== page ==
My blog has been changed to make it more appealing for those who have New England ancestors and want to see the area through photos. Things I’ll include are typical white New England churches, libraries showing their genealogical collection, historical societies, cemeteries, war memorials, in general, anything to do with history.

For four years I’ve blogged mostly about my personal genealogy in New England (Connecticut, Massachusetts, Vermont, and New Hampshire), New York, New Jersey, Michigan, Illinois, Wisconsin, and the Eastern Townships of Quebec, Canada. I still will, can’t forget my own roots.

Please check out the labels on the right side for articles. The header tabs at the top are a work in progress.

Thursday, May 27, 2010

Early Marriage Record for Wisconsin

Whenever I am doing research in a new state, I always check out the Red Book, one of the few reference books I own.  It is red, and covers "American State, County, and Town Sources." Since Wisconsin is one of my "new" states, I read the certain sections that pertain to what I want to know about Wisconsin.  And, I always look at the map as well as check out the bordering states. There is also information about Vital Records for each particular state.  I would assume this book is known to all professional genealogists, but new genealogists might find the book helpful.  I believe many libraries would have it. Five years ago it cost me $29.95, and I'm on my second book.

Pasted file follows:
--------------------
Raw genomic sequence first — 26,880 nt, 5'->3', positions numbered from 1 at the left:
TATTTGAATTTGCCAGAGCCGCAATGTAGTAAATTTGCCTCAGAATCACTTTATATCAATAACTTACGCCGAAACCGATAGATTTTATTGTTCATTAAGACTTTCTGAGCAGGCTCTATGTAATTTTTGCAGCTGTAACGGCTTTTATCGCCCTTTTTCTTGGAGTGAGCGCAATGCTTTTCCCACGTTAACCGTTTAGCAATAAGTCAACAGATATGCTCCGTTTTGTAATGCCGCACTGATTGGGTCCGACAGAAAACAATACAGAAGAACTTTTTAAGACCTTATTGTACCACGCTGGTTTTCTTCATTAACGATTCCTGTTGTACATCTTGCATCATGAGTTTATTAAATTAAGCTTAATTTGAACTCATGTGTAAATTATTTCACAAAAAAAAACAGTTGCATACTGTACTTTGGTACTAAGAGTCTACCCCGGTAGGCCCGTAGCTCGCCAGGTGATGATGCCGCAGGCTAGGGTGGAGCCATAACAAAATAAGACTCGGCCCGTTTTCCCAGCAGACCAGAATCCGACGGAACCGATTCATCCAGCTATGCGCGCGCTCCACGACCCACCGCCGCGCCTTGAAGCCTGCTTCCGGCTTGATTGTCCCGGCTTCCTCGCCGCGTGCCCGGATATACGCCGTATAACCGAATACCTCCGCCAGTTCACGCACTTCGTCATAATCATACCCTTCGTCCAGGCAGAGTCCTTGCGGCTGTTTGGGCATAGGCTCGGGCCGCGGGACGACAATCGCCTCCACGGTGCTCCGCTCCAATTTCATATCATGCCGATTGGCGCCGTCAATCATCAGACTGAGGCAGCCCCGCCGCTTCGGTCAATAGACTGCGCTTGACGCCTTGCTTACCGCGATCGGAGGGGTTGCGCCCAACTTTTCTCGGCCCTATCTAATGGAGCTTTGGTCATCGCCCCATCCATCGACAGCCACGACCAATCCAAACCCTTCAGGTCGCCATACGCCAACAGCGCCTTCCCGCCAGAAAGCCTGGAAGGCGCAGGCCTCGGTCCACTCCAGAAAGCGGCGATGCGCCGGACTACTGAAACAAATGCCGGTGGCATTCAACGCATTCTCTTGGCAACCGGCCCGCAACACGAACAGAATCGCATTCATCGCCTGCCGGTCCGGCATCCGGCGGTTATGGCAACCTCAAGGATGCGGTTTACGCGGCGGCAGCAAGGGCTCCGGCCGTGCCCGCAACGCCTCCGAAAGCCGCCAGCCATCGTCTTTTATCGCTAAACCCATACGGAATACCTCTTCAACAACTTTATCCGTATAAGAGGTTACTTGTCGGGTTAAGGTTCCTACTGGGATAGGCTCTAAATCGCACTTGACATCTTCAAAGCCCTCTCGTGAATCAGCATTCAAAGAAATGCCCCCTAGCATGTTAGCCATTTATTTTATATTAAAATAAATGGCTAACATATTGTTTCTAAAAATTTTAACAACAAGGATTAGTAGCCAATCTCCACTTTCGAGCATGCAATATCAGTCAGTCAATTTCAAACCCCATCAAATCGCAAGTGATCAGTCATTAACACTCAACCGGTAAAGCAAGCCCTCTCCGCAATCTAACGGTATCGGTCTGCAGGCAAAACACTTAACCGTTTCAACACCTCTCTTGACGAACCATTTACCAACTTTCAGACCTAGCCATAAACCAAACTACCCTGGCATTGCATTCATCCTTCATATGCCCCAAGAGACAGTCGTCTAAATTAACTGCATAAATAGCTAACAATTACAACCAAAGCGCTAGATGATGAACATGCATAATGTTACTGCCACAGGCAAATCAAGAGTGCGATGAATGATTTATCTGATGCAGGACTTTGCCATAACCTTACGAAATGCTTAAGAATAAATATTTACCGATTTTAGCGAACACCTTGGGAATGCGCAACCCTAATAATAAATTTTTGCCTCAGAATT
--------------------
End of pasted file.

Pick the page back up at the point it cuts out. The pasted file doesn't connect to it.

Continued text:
It looks like I was pretty lucky because according to the section on Vital Records for Wisconsin, some marriage applications were issued as early as the 1820s in some counties, then in 1852 the state directed them to record births and deaths, but some towns ignored this request. Not until 1878 did the state get strict regarding adherence to the law. The online Wisconsin vital records index was extremely helpful, because it listed my ancestor, which in turn, prompted me to order it a copy for $15.

Within a few weeks I received the marriage record for 1841.  This record was for my recently former "brick wall" person and although I had the marriage date, it is nice to have a uncertified copy.*

* At the bottom, stamped in red is the following: Uncertified Copy  Not valid for certification purposes.  It is illegal to make this document available to the public in electronic format.